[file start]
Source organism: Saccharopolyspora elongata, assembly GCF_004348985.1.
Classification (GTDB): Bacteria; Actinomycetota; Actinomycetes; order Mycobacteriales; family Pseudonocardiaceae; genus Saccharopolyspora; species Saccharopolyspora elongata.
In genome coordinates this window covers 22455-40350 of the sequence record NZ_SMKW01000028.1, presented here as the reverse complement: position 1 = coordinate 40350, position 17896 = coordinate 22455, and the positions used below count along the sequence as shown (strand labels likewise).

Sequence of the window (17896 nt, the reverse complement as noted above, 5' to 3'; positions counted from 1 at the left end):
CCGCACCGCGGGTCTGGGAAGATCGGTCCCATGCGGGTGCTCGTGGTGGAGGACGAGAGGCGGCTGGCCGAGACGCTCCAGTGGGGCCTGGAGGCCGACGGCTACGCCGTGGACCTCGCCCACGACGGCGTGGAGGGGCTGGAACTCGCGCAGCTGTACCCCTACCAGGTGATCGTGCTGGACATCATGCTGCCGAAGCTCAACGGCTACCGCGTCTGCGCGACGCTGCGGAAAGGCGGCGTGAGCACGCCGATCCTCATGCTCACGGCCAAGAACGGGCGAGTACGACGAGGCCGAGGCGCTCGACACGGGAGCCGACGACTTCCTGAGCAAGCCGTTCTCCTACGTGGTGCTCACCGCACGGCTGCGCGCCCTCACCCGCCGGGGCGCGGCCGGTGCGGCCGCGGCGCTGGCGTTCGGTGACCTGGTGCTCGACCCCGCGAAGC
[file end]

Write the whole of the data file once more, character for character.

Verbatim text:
Source organism: Saccharopolyspora elongata, assembly GCF_004348985.1.
Classification (GTDB): Bacteria; Actinomycetota; Actinomycetes; order Mycobacteriales; family Pseudonocardiaceae; genus Saccharopolyspora; species Saccharopolyspora elongata.
In genome coordinates this window covers 22455-40350 of the sequence record NZ_SMKW01000028.1, presented here as the reverse complement: position 1 = coordinate 40350, position 17896 = coordinate 22455, and the positions used below count along the sequence as shown (strand labels likewise).

Sequence of the window (17896 nt, the reverse complement as noted above, 5' to 3'; positions counted from 1 at the left end):
CCGCACCGCGGGTCTGGGAAGATCGGTCCCATGCGGGTGCTCGTGGTGGAGGACGAGAGGCGGCTGGCCGAGACGCTCCAGTGGGGCCTGGAGGCCGACGGCTACGCCGTGGACCTCGCCCACGACGGCGTGGAGGGGCTGGAACTCGCGCAGCTGTACCCCTACCAGGTGATCGTGCTGGACATCATGCTGCCGAAGCTCAACGGCTACCGCGTCTGCGCGACGCTGCGGAAAGGCGGCGTGAGCACGCCGATCCTCATGCTCACGGCCAAGAACGGGCGAGTACGACGAGGCCGAGGCGCTCGACACGGGAGCCGACGACTTCCTGAGCAAGCCGTTCTCCTACGTGGTGCTCACCGCACGGCTGCGCGCCCTCACCCGCCGGGGCGCGGCCGGTGCGGCCGCGGCGCTGGCGTTCGGTGACCTGGTGCTCGACCCCGCGAAGC